"My judgment was I need to get that out into the public square," Mr Comey said.
The Republican National Committee and other White House allies worked feverishly to lessen any damage from the hearing, trying to undermine Mr Comey's credibility by issuing press releases and even ads pointing to a past instance where the FBI had had to clean up the director's testimony to Congress.
Republicans and Mr Trump's own lawyer seized on Mr Comey's confirmation, in his written testimony, of President Trump's claim that Mr Comey had told him three times the president was not directly under investigation.
President Trump himself is expected to dispute Mr Comey's claims that the president demanded loyalty and asked the FBI director to drop the investigation into Mr Flynn.
The president has not yet publicly denied the specifics of Mr Comey's accounts but has broadly challenged his credibility, tweeting last month Mr Comey "better hope there are no 'tapes'" of the conversations.
"Lordy, I hope there are tapes," Mr Comey remarked at one point on Thursday, suggesting such evidence would back up his account over any claims from the president.
But it was a Democrat, Sen Dianne Feinstein of California, who asked the question that many Republicans have raised in the weeks since Mr Comey's firing as one media leak followed another revealing Mr Comey's claims about President Trump's inappropriate interactions with him.
Discussing the Oval Office meeting where Mr Comey says President Trump asked him to back off Mr Flynn, Ms Feinstein asked: "Why didn't you stop and say, 'Mr. President, this is wrong,'?"
"That's a great question," Mr Comey said.
"Maybe if I were stronger I would have. I was so stunned by the conversation I just took it in."
The hearing unfolded amid intense political interest, and within a remarkable political context as Mr Comey delivered detrimental testimony about the president who fired him, a president who won election only after Mr Comey damaged his opponent, Hillary Clinton, in the final days of the campaign.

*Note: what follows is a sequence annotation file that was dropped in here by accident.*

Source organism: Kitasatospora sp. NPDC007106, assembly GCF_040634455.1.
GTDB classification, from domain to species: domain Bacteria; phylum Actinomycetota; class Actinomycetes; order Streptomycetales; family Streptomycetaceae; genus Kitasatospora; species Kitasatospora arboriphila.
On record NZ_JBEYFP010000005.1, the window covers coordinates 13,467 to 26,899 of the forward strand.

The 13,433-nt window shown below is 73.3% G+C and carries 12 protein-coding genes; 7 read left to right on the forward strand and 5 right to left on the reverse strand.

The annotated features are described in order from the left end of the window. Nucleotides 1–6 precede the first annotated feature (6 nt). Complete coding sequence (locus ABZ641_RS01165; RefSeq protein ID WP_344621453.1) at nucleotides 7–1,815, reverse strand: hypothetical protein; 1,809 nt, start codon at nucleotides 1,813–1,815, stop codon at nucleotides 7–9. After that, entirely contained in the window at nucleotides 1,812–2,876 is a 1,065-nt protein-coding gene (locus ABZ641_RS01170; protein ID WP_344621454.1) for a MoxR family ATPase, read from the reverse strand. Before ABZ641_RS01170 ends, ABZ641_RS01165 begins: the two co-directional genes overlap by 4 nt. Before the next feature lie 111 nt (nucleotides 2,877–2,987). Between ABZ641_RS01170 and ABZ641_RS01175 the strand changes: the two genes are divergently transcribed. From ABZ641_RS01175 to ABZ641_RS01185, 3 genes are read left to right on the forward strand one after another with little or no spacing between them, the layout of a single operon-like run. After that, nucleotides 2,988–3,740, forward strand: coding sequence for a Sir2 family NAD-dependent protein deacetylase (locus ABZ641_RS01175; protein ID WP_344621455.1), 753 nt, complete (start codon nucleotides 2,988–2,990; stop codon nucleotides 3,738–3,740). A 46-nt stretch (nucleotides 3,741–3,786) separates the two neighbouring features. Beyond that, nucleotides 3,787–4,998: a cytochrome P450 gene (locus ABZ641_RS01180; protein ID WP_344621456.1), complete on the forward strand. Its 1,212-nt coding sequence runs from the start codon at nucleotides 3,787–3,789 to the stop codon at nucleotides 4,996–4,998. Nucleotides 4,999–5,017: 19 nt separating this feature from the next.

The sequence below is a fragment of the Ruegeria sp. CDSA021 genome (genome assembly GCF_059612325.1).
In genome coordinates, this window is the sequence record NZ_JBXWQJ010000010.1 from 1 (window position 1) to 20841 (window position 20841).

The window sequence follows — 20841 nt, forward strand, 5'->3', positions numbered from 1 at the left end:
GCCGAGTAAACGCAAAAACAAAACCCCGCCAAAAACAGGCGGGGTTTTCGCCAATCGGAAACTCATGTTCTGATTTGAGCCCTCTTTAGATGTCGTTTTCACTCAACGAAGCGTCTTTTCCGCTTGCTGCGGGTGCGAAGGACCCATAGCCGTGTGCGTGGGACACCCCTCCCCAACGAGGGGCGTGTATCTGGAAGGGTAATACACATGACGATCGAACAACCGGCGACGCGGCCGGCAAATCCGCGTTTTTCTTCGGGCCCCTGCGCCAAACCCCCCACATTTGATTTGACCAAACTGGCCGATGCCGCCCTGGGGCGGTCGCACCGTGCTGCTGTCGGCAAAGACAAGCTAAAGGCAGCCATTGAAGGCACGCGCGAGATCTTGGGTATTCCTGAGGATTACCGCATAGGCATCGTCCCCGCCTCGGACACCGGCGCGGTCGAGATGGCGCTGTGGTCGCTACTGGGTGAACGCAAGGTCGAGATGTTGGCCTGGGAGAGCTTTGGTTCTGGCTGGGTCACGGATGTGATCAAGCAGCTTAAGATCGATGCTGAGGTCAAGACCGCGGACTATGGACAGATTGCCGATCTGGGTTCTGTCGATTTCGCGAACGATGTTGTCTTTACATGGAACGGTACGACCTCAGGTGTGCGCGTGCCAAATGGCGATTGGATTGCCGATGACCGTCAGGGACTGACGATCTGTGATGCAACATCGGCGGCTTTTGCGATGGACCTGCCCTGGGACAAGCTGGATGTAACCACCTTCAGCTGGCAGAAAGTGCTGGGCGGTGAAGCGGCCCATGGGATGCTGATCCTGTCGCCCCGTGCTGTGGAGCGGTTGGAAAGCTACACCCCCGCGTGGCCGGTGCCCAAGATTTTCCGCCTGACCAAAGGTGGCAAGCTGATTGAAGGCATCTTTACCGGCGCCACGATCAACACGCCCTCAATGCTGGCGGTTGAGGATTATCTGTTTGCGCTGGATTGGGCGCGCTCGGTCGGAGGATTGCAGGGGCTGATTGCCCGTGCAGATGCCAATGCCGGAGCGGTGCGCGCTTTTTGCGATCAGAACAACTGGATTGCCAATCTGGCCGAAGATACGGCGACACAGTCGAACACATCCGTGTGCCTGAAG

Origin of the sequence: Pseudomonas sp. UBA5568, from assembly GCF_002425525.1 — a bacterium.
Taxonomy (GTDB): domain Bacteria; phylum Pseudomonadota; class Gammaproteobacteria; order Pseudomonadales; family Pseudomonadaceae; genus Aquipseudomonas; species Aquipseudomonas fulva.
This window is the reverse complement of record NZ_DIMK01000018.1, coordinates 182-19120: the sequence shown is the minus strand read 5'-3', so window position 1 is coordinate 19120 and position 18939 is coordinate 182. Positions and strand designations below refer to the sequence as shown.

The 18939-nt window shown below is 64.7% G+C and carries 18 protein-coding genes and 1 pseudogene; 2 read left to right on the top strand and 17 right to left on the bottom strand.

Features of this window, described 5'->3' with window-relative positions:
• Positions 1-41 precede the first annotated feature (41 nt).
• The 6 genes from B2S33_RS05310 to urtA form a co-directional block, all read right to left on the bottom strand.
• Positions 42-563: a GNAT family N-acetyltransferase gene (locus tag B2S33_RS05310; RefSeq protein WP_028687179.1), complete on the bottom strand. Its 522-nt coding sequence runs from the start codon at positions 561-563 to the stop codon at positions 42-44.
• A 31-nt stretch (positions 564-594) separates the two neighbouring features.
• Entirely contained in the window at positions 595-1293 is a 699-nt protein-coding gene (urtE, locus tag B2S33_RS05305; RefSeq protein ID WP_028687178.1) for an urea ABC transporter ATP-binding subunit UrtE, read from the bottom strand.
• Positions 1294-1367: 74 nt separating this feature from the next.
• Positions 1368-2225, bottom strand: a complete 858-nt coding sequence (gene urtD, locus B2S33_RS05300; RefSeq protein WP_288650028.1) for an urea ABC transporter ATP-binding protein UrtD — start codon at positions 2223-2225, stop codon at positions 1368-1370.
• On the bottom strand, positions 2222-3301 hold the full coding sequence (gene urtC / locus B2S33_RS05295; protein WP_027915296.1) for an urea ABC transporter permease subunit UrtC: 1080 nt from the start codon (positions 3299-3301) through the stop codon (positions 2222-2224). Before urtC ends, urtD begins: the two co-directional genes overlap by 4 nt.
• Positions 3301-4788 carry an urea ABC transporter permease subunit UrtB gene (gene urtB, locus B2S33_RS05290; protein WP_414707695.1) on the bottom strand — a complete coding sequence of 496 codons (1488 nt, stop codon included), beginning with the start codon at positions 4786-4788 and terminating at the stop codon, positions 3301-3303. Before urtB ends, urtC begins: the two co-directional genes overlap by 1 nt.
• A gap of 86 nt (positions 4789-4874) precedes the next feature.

Ms Clinton has blamed Mr Comey's October 28 announcement that he was re-opening the email investigation for her defeat.
She has argued she was on track to a victory when Mr Comey's move raised fresh doubts about her.
"If the election were on October 27, I would be your president," Ms Clinton said last month.
Many Democrats blame Mr Comey for Ms Clinton's loss, leading President Trump to apparently believe they would applaud him for firing Mr Comey last month.
The opposite was the case as the firing created an enormous political firestorm that has stalled Mr Trump's legislative agenda on Capitol Hill and taken over Washington.
Under questioning on Thursday, Mr Comey strongly asserted the intelligence community's conclusion that Russia did indeed meddle in the 2016 election.
"There should be no fuzz on this. The Russians interfered," Mr Comey stated firmly.
"That happened. It's about as unfake as you can possibly get."
President Trump has begrudgingly accepted the US intelligence assessment that Russia interfered with the election.
But he has also suggested he does not believe it, saying Russia is a "ruse" and calling the investigation into the matter a "witch hunt".